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#### The Fundamental Theorem of Calculus

Three Different Quantities
The Whole as Sum of Partial Changes
The Indefinite Integral as Antiderivative
The FTC and the Chain Rule

#### The Indefinite Integral and the Net Change

Indefinite Integrals and Anti-derivatives
A Table of Common Anti-derivatives
The Net Change Theorem
The NCT and Public Policy

#### Substitution

Substitution for Indefinite Integrals
Revised Table of Integrals
Substitution for Definite Integrals

#### Area Between Curves

The Slice and Dice Principle
To Compute a Bulk Quantity
The Area Between Two Curves
Horizontal Slicing
Summary

#### Volumes

Slicing and Dicing Solids
Solids of Revolution 1: Disks
Solids of Revolution 2: Washers
Volumes Rotating About the $y$-axis

Behind IBP
Examples
Going in Circles

#### Integrals of Trig Functions

Basic Trig Functions
Product of Sines and Cosines (1)
Product of Sines and Cosines (2)
Product of Secants and Tangents
Other Cases

#### Trig Substitutions

How it works
Examples
Completing the Square

#### Partial Fractions

Introduction
Linear Factors
Improper Rational Functions and Long Division
Summary

#### Strategies of Integration

Substitution
Integration by Parts
Trig Integrals
Trig Substitutions
Partial Fractions

#### Improper Integrals

Type I Integrals
Type II Integrals
Comparison Tests for Convergence

#### Differential Equations

Introduction
Separable Equations
Mixing and Dilution

#### Models of Growth

Exponential Growth and Decay
Logistic Growth

#### Infinite Sequences

Close is Good Enough (revisited)
Examples
Limit Laws for Sequences
Monotonic Convergence

#### Infinite Series

Introduction
Geometric Series
Limit Laws for Series
Telescoping Sums and the FTC

#### Integral Test

The Integral Test
When the Integral Diverges
When the Integral Converges

#### Comparison Tests

The Basic Comparison Test
The Limit Comparison Test

#### Convergence of Series with Negative Terms

Introduction
Alternating Series and the AS Test
Absolute Convergence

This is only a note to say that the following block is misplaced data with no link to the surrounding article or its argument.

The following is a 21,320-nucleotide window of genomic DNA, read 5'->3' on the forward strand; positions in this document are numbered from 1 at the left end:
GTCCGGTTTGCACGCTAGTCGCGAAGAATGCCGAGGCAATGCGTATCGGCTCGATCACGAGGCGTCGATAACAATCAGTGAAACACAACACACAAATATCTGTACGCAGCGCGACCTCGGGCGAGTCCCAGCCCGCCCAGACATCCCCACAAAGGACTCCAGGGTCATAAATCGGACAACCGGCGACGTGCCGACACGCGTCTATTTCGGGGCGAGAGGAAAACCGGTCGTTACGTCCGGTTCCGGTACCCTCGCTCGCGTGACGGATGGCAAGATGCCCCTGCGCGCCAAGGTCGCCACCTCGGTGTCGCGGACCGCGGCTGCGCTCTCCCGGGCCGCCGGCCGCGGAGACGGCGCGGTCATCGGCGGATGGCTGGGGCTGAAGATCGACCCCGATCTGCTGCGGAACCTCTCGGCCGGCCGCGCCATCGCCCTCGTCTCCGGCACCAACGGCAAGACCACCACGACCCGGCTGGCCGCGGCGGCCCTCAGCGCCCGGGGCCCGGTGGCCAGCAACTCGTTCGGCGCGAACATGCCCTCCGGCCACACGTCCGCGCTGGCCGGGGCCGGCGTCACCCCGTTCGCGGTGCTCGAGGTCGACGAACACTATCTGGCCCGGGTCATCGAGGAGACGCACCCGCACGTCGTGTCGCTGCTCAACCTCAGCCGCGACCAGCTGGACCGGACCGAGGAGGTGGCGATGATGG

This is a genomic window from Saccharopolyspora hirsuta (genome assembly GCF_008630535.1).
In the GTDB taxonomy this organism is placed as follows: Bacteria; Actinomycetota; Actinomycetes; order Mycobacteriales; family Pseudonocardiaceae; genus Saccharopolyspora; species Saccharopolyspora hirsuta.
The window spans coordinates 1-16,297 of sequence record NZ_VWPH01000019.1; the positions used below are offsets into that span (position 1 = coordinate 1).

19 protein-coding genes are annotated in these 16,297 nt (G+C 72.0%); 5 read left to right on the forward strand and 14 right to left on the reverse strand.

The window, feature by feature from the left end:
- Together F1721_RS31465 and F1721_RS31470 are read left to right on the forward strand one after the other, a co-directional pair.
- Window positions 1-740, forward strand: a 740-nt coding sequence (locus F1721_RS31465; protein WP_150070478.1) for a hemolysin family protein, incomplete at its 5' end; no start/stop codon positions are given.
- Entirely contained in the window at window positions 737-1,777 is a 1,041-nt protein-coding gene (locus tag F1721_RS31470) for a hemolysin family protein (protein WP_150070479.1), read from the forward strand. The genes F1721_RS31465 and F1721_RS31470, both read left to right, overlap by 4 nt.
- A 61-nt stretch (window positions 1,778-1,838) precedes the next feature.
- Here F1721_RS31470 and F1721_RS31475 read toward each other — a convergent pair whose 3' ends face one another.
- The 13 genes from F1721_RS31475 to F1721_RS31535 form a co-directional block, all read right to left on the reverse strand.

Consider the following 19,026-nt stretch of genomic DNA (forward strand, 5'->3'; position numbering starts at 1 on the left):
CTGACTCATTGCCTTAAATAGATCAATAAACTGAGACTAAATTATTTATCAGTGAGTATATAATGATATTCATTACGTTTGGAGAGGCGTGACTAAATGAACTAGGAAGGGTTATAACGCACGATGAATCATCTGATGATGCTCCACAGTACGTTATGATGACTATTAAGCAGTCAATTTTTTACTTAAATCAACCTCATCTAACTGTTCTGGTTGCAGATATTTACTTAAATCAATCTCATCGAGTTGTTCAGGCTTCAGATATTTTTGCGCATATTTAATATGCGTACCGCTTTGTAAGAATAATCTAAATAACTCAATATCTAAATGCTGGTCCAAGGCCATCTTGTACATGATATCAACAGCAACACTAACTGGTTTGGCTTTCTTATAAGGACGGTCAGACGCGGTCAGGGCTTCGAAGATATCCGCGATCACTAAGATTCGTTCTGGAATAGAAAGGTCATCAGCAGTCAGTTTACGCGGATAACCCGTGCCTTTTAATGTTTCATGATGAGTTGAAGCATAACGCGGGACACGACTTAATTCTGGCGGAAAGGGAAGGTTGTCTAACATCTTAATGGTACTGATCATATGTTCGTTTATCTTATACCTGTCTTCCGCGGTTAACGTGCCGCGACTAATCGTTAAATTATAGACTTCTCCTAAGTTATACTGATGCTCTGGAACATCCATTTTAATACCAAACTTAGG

Rearrangements

The Ratio Test
The Root Test
Examples

#### Strategies for testing Series

List of Major Convergence Tests
Examples

#### Power Series

Finding the Interval of Convergence
Other Power Series

#### Representing Functions as Power Series

Functions as Power Series
Derivatives and Integrals of Power Series
Applications and Examples

#### Taylor and Maclaurin Series

The Formula for Taylor Series
Taylor Series for Common Functions
Adding, Multiplying, and Dividing Power Series
Miscellaneous Useful Facts

#### Applications of Taylor Polynomials

What are Taylor Polynomials?
How Accurate are Taylor Polynomials?
What can go Wrong?
Other Uses of Taylor Polynomials

#### Partial Derivatives

Definitions and Rules
The Geometry of Partial Derivatives
Higher Order Derivatives
Differentials and Taylor Expansions

#### Multiple Integrals

Background
What is a Double Integral?
Volumes as Double Integrals

#### Iterated Integrals over Rectangles

One Variable at the Time
Fubini's Theorem
Notation and Order

#### Double Integrals over General Regions

Type I and Type II regions
Examples
Order of Integration
Area and Volume Revisited

### Examples

 Examples 1, 2: In the following video we integrate $f(x,y) = x^2y$ over the upper half of the unit disk; and $f(x,y) = 4xe^{2y}$ over the region bounded by the $x$-axis, the $y$-axis, the line $y=2$ and the curve $y=\ln(x)$.